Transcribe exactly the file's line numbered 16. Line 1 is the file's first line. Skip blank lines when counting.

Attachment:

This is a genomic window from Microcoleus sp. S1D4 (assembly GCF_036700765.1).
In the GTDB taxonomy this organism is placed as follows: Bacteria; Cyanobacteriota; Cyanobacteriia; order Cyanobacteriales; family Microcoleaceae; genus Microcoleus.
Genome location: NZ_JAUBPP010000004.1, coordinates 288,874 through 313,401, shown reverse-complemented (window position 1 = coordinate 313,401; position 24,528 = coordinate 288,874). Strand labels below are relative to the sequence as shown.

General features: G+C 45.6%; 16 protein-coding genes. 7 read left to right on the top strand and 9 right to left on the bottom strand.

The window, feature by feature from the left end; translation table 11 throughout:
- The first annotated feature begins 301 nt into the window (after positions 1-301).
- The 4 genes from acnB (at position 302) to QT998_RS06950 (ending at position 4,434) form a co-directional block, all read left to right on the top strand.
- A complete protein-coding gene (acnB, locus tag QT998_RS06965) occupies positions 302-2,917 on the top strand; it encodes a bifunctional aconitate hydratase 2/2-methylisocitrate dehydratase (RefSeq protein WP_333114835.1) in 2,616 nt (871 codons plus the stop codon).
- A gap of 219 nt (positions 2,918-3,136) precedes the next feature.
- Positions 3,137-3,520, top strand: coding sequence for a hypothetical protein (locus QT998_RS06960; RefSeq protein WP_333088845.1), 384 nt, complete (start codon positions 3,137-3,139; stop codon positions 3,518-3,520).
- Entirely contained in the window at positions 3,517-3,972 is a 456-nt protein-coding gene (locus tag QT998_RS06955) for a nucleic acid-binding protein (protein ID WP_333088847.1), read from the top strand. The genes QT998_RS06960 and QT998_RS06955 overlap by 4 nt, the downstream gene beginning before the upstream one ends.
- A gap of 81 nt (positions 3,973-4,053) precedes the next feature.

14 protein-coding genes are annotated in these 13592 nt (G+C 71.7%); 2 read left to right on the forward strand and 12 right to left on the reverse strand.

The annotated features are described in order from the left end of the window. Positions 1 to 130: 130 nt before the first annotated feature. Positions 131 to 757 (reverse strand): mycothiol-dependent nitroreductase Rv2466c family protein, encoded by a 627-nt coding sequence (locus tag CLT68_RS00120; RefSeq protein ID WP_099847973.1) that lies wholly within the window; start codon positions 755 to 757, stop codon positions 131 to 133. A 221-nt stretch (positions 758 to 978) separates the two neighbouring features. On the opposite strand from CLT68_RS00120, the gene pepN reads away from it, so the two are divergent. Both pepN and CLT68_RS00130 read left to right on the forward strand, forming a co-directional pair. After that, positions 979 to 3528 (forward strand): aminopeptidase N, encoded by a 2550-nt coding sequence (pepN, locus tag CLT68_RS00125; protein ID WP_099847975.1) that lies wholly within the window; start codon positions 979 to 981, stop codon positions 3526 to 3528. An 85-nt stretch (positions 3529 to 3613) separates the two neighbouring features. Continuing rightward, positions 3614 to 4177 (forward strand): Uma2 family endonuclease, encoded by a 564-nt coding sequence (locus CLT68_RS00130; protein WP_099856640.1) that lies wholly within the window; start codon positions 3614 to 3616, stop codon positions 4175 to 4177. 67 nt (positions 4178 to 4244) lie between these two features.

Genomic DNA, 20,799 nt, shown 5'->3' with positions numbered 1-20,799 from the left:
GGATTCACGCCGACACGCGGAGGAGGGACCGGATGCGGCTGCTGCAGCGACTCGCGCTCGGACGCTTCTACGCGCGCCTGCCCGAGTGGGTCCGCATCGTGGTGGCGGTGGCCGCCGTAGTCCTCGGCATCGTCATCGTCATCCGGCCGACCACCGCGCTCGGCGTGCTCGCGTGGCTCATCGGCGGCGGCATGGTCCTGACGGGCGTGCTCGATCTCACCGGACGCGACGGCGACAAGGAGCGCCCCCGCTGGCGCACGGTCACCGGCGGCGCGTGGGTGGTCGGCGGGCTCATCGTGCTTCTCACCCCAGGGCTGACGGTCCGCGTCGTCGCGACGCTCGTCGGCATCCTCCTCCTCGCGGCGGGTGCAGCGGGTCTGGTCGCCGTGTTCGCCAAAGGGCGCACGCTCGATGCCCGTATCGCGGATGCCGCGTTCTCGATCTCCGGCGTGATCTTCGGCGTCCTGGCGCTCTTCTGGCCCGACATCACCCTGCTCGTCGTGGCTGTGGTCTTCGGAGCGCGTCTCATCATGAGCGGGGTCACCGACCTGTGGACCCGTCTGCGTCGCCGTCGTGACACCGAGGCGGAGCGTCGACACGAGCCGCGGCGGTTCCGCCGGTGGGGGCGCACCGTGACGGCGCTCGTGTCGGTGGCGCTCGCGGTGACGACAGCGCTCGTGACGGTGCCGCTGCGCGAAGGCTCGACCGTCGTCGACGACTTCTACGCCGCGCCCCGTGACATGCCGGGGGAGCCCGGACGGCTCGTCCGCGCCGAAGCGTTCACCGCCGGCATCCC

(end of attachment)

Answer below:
GGATTCACGCCGACACGCGGAGGAGGGACCGGATGCGGCTGCTGCAGCGACTCGCGCTCGGACGCTTCTACGCGCGCCTGCCCGAGTGGGTCCGCATCGTGGTGGCGGTGGCCGCCGTAGTCCTCGGCATCGTCATCGTCATCCGGCCGACCACCGCGCTCGGCGTGCTCGCGTGGCTCATCGGCGGCGGCATGGTCCTGACGGGCGTGCTCGATCTCACCGGACGCGACGGCGACAAGGAGCGCCCCCGCTGGCGCACGGTCACCGGCGGCGCGTGGGTGGTCGGCGGGCTCATCGTGCTTCTCACCCCAGGGCTGACGGTCCGCGTCGTCGCGACGCTCGTCGGCATCCTCCTCCTCGCGGCGGGTGCAGCGGGTCTGGTCGCCGTGTTCGCCAAAGGGCGCACGCTCGATGCCCGTATCGCGGATGCCGCGTTCTCGATCTCCGGCGTGATCTTCGGCGTCCTGGCGCTCTTCTGGCCCGACATCACCCTGCTCGTCGTGGCTGTGGTCTTCGGAGCGCGTCTCATCATGAGCGGGGTCACCGACCTGTGGACCCGTCTGCGTCGCCGTCGTGACACCGAGGCGGAGCGTCGACACGAGCCGCGGCGGTTCCGCCGGTGGGGGCGCACCGTGACGGCGCTCGTGTCGGTGGCGCTCGCGGTGACGACAGCGCTCGTGACGGTGCCGCTGCGCGAAGGCTCGACCGTCGTCGACGACTTCTACGCCGCGCCCCGTGACATGCCGGGGGAGCCCGGACGGCTCGTCCGCGCCGAAGCGTTCACCGCCGGCATCCC